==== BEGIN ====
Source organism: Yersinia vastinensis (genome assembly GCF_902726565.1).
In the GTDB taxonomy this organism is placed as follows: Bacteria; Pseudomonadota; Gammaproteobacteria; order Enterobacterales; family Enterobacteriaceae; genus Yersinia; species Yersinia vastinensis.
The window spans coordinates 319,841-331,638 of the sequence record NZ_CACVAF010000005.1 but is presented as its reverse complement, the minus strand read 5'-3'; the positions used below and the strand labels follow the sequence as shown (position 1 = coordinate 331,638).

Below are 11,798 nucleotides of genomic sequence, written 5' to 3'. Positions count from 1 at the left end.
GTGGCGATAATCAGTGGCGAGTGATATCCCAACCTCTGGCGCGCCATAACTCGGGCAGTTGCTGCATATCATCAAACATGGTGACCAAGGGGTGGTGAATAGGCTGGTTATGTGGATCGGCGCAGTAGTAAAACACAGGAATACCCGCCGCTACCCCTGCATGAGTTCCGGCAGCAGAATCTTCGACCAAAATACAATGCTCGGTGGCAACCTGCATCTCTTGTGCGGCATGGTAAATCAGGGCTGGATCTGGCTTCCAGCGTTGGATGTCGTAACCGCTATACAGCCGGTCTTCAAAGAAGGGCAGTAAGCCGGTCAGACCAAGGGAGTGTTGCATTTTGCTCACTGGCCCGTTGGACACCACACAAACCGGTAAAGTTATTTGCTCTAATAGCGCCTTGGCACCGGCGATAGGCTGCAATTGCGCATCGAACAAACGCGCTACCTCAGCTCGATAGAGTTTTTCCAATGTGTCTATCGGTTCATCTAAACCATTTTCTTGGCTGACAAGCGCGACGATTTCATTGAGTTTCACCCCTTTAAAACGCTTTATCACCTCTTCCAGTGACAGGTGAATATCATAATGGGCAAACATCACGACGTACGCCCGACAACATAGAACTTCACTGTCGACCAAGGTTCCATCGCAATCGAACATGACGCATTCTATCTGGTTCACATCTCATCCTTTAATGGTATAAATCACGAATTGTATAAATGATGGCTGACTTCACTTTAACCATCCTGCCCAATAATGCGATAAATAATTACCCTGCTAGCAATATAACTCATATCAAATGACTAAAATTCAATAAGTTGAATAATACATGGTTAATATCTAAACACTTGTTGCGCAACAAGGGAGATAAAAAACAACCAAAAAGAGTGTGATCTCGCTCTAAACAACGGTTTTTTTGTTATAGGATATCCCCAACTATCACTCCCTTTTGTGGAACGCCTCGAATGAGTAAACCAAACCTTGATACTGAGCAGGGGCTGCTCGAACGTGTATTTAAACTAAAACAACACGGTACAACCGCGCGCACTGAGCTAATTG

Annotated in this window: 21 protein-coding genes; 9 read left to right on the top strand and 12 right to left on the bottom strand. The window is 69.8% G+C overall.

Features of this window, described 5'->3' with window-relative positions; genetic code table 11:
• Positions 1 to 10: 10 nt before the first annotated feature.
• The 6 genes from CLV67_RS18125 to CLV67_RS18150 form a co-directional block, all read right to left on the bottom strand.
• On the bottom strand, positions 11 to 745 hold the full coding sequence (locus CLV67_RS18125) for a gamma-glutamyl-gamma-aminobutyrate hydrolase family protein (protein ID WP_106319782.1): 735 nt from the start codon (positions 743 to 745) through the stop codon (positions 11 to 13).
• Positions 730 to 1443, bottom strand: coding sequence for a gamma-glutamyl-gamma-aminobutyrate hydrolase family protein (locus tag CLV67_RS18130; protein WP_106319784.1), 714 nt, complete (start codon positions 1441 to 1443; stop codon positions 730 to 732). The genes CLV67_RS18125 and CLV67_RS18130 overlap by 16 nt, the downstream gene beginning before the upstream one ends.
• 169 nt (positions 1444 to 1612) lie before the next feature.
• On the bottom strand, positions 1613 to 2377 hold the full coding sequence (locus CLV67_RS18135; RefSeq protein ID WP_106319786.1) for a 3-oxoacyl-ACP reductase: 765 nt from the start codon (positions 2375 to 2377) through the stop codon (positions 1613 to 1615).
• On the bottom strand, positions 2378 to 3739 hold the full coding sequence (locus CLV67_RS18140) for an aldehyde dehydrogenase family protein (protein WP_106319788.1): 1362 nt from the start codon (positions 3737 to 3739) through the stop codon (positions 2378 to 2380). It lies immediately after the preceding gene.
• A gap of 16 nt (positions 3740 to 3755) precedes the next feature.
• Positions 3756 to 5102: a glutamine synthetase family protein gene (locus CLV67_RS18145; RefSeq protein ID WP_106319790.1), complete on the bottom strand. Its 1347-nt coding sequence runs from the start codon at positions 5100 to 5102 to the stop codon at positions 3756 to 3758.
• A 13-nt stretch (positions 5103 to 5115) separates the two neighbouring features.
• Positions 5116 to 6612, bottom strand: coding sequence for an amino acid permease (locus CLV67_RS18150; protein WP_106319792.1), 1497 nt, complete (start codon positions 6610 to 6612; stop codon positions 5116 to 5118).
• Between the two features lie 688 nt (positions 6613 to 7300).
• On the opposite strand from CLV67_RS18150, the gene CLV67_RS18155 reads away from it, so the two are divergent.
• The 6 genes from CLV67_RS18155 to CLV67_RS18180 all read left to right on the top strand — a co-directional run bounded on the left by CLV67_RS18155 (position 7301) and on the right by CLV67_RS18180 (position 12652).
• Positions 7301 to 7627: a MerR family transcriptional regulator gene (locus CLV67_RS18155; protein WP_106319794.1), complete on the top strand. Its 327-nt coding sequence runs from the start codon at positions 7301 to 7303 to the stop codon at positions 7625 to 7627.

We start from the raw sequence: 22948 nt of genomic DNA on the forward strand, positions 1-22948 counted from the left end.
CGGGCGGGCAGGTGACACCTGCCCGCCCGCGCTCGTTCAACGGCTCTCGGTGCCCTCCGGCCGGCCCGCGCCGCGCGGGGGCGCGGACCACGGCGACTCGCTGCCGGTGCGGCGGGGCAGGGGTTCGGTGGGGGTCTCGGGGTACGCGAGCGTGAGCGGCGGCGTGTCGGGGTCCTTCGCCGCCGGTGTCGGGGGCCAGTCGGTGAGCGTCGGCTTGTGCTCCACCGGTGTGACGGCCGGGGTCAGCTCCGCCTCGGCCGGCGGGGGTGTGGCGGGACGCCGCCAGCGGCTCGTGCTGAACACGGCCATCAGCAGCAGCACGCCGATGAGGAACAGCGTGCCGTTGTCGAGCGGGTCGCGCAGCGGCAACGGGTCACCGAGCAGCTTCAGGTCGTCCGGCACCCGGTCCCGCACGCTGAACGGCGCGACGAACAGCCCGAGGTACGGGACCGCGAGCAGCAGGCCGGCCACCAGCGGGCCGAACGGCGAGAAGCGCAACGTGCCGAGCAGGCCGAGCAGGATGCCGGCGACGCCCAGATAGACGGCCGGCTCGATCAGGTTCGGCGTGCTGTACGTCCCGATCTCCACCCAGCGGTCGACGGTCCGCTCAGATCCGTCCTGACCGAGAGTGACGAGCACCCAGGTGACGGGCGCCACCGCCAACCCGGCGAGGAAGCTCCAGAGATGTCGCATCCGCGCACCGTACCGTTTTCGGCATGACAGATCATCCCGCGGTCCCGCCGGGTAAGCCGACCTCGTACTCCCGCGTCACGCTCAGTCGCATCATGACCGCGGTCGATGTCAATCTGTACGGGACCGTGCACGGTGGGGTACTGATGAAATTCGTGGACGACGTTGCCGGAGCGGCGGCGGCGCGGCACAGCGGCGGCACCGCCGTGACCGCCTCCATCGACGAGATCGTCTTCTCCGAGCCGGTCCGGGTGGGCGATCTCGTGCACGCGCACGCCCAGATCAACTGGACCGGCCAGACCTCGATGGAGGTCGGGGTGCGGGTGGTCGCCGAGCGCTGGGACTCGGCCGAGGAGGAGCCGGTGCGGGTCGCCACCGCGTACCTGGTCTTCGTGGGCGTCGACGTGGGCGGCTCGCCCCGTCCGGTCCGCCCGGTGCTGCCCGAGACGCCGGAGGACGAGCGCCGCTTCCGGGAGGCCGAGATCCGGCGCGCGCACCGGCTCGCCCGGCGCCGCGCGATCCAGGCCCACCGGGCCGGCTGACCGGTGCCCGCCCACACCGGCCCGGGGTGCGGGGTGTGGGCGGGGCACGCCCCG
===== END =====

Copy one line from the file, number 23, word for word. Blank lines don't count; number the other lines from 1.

We start from the raw sequence: 22948 nt of genomic DNA on the forward strand, positions 1-22948 counted from the left end.